Retired Coast Guard Capt. Frank A. Erickson, 71, who helped pioneer the use of helicopters for military and rescue purposes, died Sunday in a Nassau Bay, Tex, hospital of complications following hip surgery.

Capt. Erickson was designated the Coast Guard's first helicopter pilot in 1943 after training at the Sikorsky aircraft plant in Bridgeport, Conn.

In January 1944, he flew the first lifesaving mission that used a helicopter, according to a Coast Guard spokesman.

Capt. Erickson piloted his helicopter from New York City to Sandy Hook, N.J., carrying a load of blood plasma for sailors aboard a crippled Navy destroyer. All winged craft had been grounded due to bad weather.

Capt. Erickson was a native of Oregon. He was a 1931 graduate of the Coast Guard Academy in New London, Conn.

He served during World War II on a joint Anglo-American project that studied the use of helicopters operating from ships.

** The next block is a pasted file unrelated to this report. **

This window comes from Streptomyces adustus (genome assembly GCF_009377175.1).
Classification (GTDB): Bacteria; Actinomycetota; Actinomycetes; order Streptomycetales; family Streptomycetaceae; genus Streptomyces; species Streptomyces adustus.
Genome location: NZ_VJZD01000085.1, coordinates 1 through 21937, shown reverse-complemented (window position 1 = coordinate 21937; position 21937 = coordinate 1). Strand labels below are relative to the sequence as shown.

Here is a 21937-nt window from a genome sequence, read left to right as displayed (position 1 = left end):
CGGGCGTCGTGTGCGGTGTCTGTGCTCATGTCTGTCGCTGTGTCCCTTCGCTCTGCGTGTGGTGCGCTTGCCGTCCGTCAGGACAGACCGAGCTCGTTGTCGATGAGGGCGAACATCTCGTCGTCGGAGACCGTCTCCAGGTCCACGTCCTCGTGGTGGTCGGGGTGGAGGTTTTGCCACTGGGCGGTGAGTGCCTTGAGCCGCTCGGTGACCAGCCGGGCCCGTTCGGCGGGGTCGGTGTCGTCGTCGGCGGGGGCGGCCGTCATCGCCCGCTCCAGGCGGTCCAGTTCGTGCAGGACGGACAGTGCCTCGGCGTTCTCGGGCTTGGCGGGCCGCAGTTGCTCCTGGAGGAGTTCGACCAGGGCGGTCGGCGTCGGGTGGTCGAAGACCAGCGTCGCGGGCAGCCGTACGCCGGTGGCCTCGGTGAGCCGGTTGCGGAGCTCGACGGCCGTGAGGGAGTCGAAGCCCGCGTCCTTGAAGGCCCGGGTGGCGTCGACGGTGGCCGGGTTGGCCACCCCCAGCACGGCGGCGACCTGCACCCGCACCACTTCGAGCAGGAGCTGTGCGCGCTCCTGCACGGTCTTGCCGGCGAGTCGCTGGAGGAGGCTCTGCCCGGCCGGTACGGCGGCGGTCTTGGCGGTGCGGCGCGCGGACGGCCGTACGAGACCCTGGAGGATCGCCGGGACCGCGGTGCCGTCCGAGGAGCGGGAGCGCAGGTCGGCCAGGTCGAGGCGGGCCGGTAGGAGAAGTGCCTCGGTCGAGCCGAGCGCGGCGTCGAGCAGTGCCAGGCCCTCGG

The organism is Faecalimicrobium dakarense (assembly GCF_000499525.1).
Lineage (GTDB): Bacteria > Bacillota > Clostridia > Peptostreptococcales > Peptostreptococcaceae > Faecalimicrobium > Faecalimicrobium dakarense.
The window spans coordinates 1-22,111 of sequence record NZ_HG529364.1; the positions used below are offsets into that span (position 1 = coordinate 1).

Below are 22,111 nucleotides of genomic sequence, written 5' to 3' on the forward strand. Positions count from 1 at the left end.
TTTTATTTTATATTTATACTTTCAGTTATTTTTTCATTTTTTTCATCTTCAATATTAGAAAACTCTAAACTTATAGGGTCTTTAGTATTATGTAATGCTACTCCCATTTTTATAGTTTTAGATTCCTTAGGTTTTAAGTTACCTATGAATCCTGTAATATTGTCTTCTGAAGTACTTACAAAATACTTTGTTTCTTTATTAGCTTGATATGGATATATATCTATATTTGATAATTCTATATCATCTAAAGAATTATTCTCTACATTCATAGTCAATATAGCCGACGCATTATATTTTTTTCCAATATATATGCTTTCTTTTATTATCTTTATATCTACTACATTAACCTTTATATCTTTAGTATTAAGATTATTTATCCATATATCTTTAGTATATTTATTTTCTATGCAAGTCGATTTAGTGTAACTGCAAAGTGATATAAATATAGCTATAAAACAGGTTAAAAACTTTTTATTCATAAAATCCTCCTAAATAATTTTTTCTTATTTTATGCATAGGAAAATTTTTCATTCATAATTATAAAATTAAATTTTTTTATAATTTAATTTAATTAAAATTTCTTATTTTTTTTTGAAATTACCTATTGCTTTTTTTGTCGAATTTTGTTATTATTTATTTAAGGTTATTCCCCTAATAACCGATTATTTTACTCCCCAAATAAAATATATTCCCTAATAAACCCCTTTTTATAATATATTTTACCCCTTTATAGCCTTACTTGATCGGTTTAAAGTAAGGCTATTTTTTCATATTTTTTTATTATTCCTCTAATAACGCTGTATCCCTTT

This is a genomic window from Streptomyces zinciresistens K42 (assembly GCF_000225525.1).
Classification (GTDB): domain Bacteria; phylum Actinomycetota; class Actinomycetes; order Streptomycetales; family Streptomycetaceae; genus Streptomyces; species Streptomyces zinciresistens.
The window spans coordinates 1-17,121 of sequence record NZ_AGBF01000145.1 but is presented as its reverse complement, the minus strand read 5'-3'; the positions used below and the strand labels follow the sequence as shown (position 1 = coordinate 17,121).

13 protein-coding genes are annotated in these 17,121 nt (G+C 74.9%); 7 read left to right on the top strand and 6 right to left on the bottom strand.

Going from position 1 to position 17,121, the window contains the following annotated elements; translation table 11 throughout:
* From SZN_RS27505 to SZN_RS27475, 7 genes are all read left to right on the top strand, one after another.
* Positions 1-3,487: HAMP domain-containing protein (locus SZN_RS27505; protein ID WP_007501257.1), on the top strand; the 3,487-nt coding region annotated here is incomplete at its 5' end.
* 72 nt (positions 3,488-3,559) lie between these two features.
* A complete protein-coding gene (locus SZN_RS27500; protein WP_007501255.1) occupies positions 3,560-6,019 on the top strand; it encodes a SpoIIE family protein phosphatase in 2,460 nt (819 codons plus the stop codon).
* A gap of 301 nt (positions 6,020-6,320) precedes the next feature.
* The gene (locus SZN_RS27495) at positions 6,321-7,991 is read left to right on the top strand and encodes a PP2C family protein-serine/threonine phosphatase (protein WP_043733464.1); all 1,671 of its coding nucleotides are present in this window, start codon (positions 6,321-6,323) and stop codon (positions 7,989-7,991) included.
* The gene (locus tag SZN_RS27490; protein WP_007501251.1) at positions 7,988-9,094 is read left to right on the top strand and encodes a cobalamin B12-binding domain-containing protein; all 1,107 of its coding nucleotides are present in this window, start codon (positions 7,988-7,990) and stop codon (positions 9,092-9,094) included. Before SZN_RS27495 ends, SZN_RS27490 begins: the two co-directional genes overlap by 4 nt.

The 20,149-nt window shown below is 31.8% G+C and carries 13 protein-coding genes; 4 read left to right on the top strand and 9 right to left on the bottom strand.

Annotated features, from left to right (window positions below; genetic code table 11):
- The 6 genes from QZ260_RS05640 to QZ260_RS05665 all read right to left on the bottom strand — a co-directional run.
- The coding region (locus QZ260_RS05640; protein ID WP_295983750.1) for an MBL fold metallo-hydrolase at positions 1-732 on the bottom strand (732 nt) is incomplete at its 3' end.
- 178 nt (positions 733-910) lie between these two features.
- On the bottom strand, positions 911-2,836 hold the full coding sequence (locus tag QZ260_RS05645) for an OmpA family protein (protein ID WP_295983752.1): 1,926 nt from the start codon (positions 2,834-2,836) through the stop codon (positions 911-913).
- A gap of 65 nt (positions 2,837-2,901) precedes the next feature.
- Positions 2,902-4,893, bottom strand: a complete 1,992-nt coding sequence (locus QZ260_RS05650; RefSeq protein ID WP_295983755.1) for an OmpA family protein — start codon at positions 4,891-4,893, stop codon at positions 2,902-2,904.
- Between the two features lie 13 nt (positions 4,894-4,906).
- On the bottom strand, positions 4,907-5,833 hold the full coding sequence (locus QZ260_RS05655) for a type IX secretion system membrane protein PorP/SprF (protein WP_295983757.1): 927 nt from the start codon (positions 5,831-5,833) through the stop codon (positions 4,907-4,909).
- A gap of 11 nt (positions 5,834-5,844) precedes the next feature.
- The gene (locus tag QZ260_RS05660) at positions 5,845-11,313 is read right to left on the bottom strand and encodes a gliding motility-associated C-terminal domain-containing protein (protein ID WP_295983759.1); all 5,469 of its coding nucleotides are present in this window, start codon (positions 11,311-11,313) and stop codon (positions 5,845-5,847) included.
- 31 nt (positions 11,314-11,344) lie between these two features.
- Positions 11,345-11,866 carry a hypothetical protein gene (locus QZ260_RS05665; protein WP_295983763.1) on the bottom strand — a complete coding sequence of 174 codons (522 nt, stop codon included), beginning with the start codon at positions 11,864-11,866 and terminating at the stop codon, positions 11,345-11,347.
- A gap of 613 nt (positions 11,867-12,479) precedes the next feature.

Capt. Erickson helped develop flight stabilization equipment for helicopters and inflatable pontoons that allowed helicopters to land on water, according to the Coast Guard.

He served in Washington during the 1950s. He was Coast Guard liaison officer with the Naval Aircraft Test Center for two years, worked at Coast Guard headquarters from 1951 to 1952, then was assigned to the air development board of the old Civil Aeronautics Administration for a year.

Capt. Erickson was operations officer of the 3rd Coast Guard district, based in New York, from 1953 until his retirement in July 1954.

He was a member of the Retired Military Officers Association and the American Helicopter Assocation.

Survivors include his wife, Betty, of the home in Texas City, Tex,; two daughters, and two sisters.